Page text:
“A Quilt for David” by Steven Reigns— Revisiting David Acer

Reigns, Steven. “A Quilt for David”, City Lights, 2021.

Revisiting David Acer

Amos Lassen

In the early 1990s, eight people who were living in a small conservative Florida town alleged that Dr. David Acer, their dentist, had infected them with HIV. Because David was gay and appeared to be sickly because of his own AIDS-related illness, he was the ideal scapegoat and victim. It was a time during the early years of AIDS when not much was understood, and homophobia was everywhere. Accuser Kimberly Bergalis managed to get an interview and cover story in “People” and others appeared on talk shows and on the front page of newspapers.

In “A Quilt for David”, poet, Steven Reigns examines the life and death of Acer and the society that used stigma against those who are vulnerable. We see how the present Covid 19 pandemic is also being looked at through medical misinformation and cultural bias. Reigns looks at an American history in a different light by questioning Acer’s accusers and reconstructing the life of a gay man that has been depicted with secrecy and shame.

Those of us who have been around for a while remember all too how we have had to live lives of secrecy and discrimination simply based on our sexuality. We have had to deal with discrimination and questions about who we are and how we live and love. Even though things are so much better now, the past history has left an indelible mark on us and we have been scarred. Reigns takes this very serious as he returns honor to those who died of AIDS and looks at Acer’s life and death as representative of the way we lived. As I read, I was moved to tears and uplifted by hope. This is not only Acer’s story but our story as well. Now, some thirty years after his death, Acer becomes the symbol of hate and lies that have hurt our community for way too long and Reigns’ words bring this home to a new generation.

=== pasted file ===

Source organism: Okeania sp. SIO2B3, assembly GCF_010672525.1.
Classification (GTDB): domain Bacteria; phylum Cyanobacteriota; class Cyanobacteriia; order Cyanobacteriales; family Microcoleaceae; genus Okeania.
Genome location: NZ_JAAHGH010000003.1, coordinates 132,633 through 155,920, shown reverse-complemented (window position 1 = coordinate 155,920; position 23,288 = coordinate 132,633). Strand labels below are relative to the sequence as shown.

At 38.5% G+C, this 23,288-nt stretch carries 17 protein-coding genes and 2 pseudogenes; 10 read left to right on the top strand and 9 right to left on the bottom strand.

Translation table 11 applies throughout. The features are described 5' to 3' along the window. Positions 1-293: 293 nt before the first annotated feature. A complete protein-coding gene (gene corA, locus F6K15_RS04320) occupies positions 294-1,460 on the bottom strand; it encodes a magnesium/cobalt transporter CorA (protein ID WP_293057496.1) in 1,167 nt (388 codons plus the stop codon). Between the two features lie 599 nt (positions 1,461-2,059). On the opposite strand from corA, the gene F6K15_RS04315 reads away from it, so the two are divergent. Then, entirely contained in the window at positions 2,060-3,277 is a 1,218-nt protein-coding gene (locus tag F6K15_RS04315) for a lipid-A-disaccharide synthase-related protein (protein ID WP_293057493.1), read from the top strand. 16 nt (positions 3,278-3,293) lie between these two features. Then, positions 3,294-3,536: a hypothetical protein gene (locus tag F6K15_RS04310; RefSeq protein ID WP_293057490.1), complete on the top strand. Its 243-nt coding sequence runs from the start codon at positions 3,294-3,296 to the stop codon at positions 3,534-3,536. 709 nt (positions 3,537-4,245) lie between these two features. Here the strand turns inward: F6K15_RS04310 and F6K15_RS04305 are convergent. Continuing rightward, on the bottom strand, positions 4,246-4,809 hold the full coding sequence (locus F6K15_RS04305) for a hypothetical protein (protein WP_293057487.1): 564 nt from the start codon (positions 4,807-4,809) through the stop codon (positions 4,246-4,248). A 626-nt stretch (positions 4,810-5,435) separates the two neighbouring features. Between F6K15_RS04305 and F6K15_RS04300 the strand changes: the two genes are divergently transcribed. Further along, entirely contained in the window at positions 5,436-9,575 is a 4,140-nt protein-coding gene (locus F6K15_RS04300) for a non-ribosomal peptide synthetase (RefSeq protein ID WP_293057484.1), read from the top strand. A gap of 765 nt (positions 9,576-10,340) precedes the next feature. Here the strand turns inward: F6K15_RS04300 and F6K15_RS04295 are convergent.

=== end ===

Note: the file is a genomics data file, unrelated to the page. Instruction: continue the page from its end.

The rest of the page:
Poetry is based on emotion and it is impossible not to be emotionally moved by what we read here. We do not often get a look at what happened during AIDS in the way we do here and while it is heartbreaking, it is also liberating. I have long been a fan of Reigns as a writer and as a person and he has surpassed himself with “A Quilt for David”. Each word is important and shows his devotion to his subject. I find it hard to write about this book as I am so deeply affected by what I read here. I am quite sure I will never forget it.

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